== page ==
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Legal Report: Washington Settles Suit with Opioid Producer Johnson & Johnson for $149.5 Million

Judicial Decisions

U.S. States

Opioid crisis. Pharmaceutical company Johnson & Johnson agreed to a $149.5 million settlement with the state of Washington, bringing an end to a lawsuit that the state filed more than four years ago over the company’s alleged role in the opioid addiction epidemic.

The settlement will be paid in one lump sum within this fiscal year.

Washington state and local governments will dedicate $123.3 million to substance abuse treatment, expanding access to overdose reversal medications and support for pregnant people experiencing addiction, according to the settlement. Half of this amount will be directed to local governments across the state.

The remainder of the settlement will be used to cover costs and fees payable to the state’s attorney general. (Janssen Washington State-Wide Opioid Settlement Agreement, King County Superior Court, 2024)

United States

Fraud. A U.S. federal judge sentenced Samuel Bankman-Fried, founder of the cryptocurrency exchange platform FTX, to 25 years in prison for orchestrating multiple fraud schemes.

Bankman-Fried was previously convicted of defrauding FTX investors of more than $1.7 billion, as well as defrauding lenders to his cryptocurrency trading firm of more than $1.3 billion. The specific charges against Bankman-Fried were wire fraud, conspiracy to commit wire fraud, conspiracy to commit securities fraud, conspiracy to commit commodities fraud, and conspiracy to commit money laundering.  

Bankman-Fried used FTX customer funds for his personal use—making investments and political contributions, plus purchasing real estate—and to repay money loaned to his trading firm, Alameda Research. He further defrauded Alameda and FTX investors by presenting false and misleading financial information to hide how the FTX funds were used, inflating FTX’s alleged profitability.

After an FBI investigation, prosecutors charged Bankman-Fried in December 2022. Bankman-Fried was arrested in the Bahamas and then extradited to the United States to await trial. He pled not guilty to all charges, but the jury delivered a guilty verdict on 2 November 2023.

Along with the prison sentence, Bankman-Fried will also have to pay $11 billion in forfeiture. (United States v. Bankman-Fried, U.S. District Court for the Southern District of New York, No. 1-22-cr-00673, 2024)

Wildfires. Southern California Edison (SCE) agreed to pay $80 million to settle claims that it was responsible for starting the 2017 Thomas Fire that killed two people.

The U.S. Forest Service claimed that the utility’s power lines ignited the fire, which ultimately burned more than 280,000 acres (approximately 440 square miles) throughout Santa Barbara and Ventura counties in California, destroyed more than 1,000 buildings, and killed two people. Parts of the Los Padres National Forest were also damaged in the blaze.

“In Anlauf Canyon, the United States alleged that SCE power lines made contact with each other during a high-wind event, causing heated material to ignite dry vegetation below the conductors,” according to a U.S. Department of Justice (DOJ) press release. “On Koenigstein Road, the United States alleged that an SCE power pole transformer failed and caused an energized power line to fall to the ground, igniting adjacent dry vegetation.”

After private mediation, the utility agreed to the settlement without admitting wrongdoing or fault. The U.S. DOJ filed the suit against Southern California Edison on behalf of the Forest Service. (United States of America v. Southern California Edison Company, U.S. District Court for the Central District of California, No. 20-cv-11020-WLH-AS, 2024)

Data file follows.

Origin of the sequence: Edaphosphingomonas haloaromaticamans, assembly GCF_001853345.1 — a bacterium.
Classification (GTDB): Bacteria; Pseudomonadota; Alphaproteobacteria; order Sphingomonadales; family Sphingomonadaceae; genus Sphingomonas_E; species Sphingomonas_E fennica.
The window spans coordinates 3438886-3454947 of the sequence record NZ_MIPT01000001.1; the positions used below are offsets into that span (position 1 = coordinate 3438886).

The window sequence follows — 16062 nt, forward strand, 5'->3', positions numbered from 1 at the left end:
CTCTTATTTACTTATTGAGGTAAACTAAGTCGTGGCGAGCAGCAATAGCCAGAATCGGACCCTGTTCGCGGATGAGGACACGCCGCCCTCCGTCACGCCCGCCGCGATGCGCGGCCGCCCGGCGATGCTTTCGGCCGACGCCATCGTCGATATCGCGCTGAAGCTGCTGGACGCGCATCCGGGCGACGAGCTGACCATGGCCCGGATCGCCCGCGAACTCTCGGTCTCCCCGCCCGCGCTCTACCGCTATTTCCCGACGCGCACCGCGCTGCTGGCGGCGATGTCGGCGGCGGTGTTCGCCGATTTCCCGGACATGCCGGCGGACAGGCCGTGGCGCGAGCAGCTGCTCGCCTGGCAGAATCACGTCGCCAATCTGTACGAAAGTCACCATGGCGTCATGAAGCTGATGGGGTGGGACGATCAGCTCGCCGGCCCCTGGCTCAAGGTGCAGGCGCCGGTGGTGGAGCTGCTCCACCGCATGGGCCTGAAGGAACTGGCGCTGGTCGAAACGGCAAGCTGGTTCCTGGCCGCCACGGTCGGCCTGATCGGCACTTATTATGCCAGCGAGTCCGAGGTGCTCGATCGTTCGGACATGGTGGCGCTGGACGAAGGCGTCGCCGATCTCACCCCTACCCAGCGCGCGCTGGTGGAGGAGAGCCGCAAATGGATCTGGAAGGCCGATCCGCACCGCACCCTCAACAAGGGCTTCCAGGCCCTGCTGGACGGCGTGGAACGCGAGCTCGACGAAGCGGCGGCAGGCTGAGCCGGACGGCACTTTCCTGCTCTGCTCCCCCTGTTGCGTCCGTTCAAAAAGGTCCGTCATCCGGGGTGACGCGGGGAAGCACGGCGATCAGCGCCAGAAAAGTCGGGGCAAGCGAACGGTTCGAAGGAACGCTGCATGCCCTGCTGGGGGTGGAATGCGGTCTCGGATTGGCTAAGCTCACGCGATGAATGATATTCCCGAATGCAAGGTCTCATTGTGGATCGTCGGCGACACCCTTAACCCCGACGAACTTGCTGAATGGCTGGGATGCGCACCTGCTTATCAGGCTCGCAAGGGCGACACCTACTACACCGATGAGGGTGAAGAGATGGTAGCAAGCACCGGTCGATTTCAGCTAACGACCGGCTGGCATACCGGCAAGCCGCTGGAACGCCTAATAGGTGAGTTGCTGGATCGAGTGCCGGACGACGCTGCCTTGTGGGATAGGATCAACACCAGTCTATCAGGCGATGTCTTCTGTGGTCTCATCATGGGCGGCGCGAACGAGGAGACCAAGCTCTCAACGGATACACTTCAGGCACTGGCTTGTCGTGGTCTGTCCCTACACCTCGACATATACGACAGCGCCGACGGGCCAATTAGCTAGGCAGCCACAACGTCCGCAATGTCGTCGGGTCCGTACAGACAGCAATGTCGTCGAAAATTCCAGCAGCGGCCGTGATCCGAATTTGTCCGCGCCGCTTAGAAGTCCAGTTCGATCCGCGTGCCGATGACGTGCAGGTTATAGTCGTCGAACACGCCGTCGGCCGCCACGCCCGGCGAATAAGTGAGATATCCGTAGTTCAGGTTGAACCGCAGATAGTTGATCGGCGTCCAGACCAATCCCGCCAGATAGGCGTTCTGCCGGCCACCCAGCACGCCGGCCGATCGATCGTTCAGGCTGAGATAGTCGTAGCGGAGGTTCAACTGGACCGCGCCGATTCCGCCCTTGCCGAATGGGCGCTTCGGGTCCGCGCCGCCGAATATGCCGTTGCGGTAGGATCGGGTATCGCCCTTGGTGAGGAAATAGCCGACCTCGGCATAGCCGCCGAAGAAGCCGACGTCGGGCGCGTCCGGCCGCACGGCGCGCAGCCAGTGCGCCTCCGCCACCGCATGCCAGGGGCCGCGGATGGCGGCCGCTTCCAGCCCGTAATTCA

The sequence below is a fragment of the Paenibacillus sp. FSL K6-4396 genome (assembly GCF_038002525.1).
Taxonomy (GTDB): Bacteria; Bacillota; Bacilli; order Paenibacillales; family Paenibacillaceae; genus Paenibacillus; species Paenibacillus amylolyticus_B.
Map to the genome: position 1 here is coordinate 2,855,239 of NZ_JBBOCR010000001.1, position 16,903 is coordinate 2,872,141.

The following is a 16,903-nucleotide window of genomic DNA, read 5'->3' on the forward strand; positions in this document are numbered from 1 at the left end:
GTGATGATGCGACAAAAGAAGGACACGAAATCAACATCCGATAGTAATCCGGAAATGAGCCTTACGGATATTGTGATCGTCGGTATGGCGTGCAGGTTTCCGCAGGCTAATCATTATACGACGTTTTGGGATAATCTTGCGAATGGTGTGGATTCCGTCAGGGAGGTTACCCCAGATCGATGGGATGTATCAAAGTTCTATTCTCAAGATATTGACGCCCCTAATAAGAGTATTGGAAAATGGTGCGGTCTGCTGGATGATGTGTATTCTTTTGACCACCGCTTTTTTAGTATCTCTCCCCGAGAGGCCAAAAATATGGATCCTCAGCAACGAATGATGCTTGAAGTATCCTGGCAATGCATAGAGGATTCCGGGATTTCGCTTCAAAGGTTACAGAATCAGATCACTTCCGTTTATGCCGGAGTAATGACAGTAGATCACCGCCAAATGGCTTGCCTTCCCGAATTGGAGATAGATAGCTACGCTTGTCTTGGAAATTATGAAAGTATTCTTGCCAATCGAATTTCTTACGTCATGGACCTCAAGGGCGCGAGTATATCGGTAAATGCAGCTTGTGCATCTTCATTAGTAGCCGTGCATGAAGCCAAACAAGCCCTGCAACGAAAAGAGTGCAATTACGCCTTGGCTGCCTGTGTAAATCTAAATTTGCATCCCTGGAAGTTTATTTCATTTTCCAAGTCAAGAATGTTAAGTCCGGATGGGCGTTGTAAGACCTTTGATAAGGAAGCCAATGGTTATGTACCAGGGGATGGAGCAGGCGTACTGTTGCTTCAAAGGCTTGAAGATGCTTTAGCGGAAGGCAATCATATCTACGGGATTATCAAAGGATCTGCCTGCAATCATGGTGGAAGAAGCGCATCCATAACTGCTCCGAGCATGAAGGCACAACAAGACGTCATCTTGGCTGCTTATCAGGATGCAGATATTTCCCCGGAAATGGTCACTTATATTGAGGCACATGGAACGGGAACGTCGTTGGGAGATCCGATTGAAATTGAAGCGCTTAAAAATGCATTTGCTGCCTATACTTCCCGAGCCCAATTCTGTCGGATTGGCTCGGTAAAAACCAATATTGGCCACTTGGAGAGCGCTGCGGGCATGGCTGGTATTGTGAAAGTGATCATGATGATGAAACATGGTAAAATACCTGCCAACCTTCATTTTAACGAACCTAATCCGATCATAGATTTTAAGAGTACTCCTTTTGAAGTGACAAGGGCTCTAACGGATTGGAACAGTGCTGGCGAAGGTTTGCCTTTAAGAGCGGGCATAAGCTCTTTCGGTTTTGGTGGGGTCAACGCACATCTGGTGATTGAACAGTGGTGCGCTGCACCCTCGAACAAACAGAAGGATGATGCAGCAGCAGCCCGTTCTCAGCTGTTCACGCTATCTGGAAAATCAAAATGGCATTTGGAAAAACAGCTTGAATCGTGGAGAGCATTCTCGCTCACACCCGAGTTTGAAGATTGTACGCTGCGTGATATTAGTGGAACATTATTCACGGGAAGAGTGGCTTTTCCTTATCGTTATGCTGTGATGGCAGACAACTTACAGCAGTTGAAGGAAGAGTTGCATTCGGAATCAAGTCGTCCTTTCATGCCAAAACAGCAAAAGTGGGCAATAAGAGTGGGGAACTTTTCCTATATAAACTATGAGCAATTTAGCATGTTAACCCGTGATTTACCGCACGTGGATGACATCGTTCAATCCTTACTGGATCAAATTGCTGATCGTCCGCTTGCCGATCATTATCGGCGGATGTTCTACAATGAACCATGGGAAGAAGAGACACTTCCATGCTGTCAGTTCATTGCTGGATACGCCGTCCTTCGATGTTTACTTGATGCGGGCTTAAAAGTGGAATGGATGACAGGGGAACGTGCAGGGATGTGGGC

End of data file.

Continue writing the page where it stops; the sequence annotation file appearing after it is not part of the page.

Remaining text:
Discrimination. Personal care company Voyant Beauty, LLC, agreed to pay $75,000 to settle a disability discrimination lawsuit after it fired an employee who is deaf.

In the suit, the U.S. Equal Employment Opportunity Commission (EEOC) alleged that Voyant discriminated against an employee when it fired her on her first day of work after discovering she is deaf. The EEOC claimed that the company assumed that the employee would be unable to safely perform the duties of a production worker at a facility in Illinois, a violation of the U.S. Americans with Disabilities Act.

Along with the financial compensation, Voyant will train management employees on federal laws that ban discriminating a person based on a disability. (U.S. Equal Employment Opportunity Commission v. Voyant Beauty, LLC, U.S. District Court for the Northern District of Illinois, No. 23-cv-14023, 2024)


Czech Republic

Gun control. The Czech Parliament approved an amendment to the nation’s existing Firearms Act, which would close loopholes that allow citizens to easily and legally purchase firearms.

The amendment, which is pending the president’s signature, would go into effect in 2026 and require gun sellers to report suspicious purchases. Doctors, including psychiatrists, would also have access to an online registry of guns and owners with the power to flag individuals buying several weapons.

The amendment will not require a psychological test for gun license applicants.

Lawmakers proposed the amendment in 2017, but it stalled during the COVID-19 pandemic. Work on the proposal resumed in 2022, with the public renewing its attention on the issue in December 2023 after a graduate student with a history of depression used eight legally purchased firearms to kill 14 people and himself at Charles University in Prague.


Discrimination. Ghana’s Parliament passed a bill that would increase prison sentences for people who identify as LGBTQ or organize gay advocacy groups.

If enacted by President Nana Akufo-Addo, the Human Sexual Rights and Family Values Act would allow prison sentences of up to three years for people who identify as LGBTQ convicted of certain romantic or sexual activities with someone of the same sex or other members of these marginalized communities.